echo "Hello, World" | awk '{print tolower($0)}'
hello, world

If all else fails Perl has a sed-like substitution syntax that accepts the “i” flag:

echo "HeLlo" | perl -pe 's/l/./ig'

5. Greedy vs non-greedy matching

sed is greedy by default, meaning it will try to match as much as possible when using + or *. Here’s a greedy example:

echo "aaa(bbb)aaa(bbb)aaa" | sed -E 's/\\(.*\\)/./'

The above matches a “(” then anything greedily until next “)”. Suppose we wanted to only match the first “(bbb)” and not “(bbb)aaa(bbb)”, then we could do the following:

echo "aaa(bbb)aaa(bbb)aaa" | sed -E 's/\\([^\\(]*\\)/./'

As before it matches a “(” then matching non-greedily for “(” (meaning not matching a “(“) until we match the closing “)”.

6. Examples

A friend of mine recently asked me how to replace entries of the form “<email address>” with “<—removed—>” using sed. The following was the solution:

cat file.txt | sed -E 's/(<).*@.*(>)/\\1--removed--\\2/g'

It’s not a correct regexp for matching email addresses but given the knowledge of the presence of <, > and @ it was fitting in his scenario.

The proper way of doing it would be the following:

cat file.txt | sed -E 's/(<)[[:alpha:][:digit:]\\._%\\+-]+@[[:alpha:][:digit:]\\.-]+\\.[[:alpha:]]{2,4}(>)/\\1--removed--\\2/g'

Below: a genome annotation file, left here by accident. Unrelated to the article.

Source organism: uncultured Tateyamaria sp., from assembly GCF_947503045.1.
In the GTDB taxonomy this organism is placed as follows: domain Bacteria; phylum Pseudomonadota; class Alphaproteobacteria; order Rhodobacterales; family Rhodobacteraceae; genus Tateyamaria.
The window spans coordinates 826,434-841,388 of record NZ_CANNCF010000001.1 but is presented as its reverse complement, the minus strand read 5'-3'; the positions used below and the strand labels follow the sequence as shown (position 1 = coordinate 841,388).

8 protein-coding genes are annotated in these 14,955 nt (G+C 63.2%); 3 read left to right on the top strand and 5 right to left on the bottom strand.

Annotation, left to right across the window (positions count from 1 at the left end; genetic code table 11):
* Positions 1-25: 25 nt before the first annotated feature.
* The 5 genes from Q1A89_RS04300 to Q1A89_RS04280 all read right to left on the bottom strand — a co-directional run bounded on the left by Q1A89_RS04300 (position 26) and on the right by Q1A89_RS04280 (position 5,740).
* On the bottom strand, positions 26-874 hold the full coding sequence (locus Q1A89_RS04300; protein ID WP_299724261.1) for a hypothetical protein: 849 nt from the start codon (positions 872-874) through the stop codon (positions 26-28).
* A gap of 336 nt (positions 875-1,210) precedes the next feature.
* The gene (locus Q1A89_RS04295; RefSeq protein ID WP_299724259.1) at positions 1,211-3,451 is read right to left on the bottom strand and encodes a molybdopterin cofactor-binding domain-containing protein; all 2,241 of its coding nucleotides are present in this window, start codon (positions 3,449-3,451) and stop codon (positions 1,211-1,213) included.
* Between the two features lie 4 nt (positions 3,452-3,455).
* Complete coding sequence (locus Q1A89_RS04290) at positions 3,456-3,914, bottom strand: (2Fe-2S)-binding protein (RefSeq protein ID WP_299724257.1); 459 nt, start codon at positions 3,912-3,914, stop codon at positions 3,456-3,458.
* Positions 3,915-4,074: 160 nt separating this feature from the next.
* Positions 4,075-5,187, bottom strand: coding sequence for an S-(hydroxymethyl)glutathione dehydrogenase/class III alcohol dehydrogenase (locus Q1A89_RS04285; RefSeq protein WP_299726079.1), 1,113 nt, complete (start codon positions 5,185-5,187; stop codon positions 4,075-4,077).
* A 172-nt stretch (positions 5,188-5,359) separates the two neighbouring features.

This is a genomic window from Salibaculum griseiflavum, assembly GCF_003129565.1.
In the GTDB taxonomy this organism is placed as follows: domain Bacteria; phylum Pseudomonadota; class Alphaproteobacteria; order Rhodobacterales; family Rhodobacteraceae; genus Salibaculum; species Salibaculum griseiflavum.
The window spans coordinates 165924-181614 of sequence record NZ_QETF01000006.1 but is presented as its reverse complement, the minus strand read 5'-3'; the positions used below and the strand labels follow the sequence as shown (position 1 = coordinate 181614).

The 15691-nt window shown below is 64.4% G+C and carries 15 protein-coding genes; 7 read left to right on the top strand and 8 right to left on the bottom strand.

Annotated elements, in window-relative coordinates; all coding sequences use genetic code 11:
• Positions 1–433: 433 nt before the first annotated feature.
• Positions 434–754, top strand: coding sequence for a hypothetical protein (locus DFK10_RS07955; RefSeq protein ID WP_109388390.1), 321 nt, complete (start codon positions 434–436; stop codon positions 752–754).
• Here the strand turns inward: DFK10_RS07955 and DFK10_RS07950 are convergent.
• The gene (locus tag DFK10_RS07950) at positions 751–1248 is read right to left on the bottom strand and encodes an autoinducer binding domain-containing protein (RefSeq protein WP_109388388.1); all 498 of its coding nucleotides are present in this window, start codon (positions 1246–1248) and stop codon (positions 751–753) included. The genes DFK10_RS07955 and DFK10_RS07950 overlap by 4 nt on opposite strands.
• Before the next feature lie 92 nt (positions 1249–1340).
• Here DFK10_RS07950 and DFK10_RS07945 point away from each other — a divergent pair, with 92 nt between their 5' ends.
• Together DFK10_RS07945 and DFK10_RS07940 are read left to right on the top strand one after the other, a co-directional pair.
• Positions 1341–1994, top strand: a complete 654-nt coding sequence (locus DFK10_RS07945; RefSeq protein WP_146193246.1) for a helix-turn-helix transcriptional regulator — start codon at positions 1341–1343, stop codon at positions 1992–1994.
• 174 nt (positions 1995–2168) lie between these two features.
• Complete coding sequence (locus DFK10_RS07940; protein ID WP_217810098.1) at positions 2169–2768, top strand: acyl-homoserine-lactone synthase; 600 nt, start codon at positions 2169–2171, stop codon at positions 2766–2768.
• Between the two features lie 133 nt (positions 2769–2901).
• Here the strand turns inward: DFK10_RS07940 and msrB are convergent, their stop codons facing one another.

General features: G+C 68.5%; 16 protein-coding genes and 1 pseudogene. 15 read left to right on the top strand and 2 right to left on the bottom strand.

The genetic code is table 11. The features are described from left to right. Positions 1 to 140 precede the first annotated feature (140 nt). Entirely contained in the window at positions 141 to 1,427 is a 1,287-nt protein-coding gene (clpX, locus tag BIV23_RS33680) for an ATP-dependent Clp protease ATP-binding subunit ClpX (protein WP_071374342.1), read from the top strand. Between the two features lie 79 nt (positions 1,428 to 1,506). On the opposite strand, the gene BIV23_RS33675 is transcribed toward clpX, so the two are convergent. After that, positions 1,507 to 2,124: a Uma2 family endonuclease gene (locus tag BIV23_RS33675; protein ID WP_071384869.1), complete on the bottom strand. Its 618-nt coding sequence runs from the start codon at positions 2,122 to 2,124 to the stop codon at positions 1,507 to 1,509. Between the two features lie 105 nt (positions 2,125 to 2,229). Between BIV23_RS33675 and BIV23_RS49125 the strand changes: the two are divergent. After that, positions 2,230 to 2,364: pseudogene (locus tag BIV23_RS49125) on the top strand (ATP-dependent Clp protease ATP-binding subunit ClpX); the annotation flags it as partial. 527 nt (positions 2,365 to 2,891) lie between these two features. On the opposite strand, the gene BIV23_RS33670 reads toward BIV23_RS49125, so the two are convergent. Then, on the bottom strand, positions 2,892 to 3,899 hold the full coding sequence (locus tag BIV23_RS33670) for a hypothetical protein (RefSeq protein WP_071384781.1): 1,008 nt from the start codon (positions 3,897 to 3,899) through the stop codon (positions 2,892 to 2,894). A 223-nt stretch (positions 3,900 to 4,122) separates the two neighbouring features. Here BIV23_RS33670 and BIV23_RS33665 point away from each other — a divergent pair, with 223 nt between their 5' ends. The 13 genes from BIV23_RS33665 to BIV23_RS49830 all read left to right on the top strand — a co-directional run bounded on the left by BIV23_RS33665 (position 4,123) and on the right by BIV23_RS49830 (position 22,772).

Another useful thing is to escape spaces in filenames and use them with commands:

DIR=`echo $1 | sed 's/ /\\\\\\\\ /g'`
eval echo "Listing ${DIR}:"
eval ls -l ${DIR}

I used double-escaped backslashes because the final output should be, for instance, “/test\ one\ seven/foobar.txt” and not “/test one seven/foobar.txt” so that the commands can interpret the paths correctly (using the eval command). The effect is that the script can be called with both an escaped or non-escaped path, i.e. "/test one seven" or /test\\ one\\ seven.

When creating a Linux distribution of a program or similar that is required to run off-the-bat, and where the source code might not be available, it is often needed to get all the shared library dependencies of certain binary files. The following script will copy these to the destination directory: (Linux only!)

# Usage: <binary> <dest directory>
BIN=`echo $1 | sed 's/ /\\\\\\\\ /g'`
DST=`echo $2 | sed 's/ /\\\\\\\\ /g'`
eval mkdir -p ${DST}
eval ldd ${BIN} | grep "=>" | sed 's/.*\\s*=>\\s*\\(.*\\)(.*)/\\1/' | awk '{print $1};' | eval xargs -I{} cp -vuL {} ${DST}

Here the sed command retrieves the dependency library from the output using the \\1 group. A sample line from ldd could be => /usr/x86_64-linux-gnu/ (0x00007f6eb8c000)

Assume we have a file we want to modify in-place, like an INI configuration file like this:

enableOther = false
oldSchool: false

And let’s say we wanted to replace all instances of “false” with “true”:

sed -i .bck -E 's/([[:alnum:]]+)[^\\s]*([=:])[^\\s]*false/\\1\\2true/' conf.ini

You will get the following result in conf.ini (along with the backup in conf.ini.bck):


Notice that I remove all whitespace and that I allow both “=” and “:” as the delimiter because some implementations use “:” however uncommon it may be.

That concludes my tips and tricks using sed.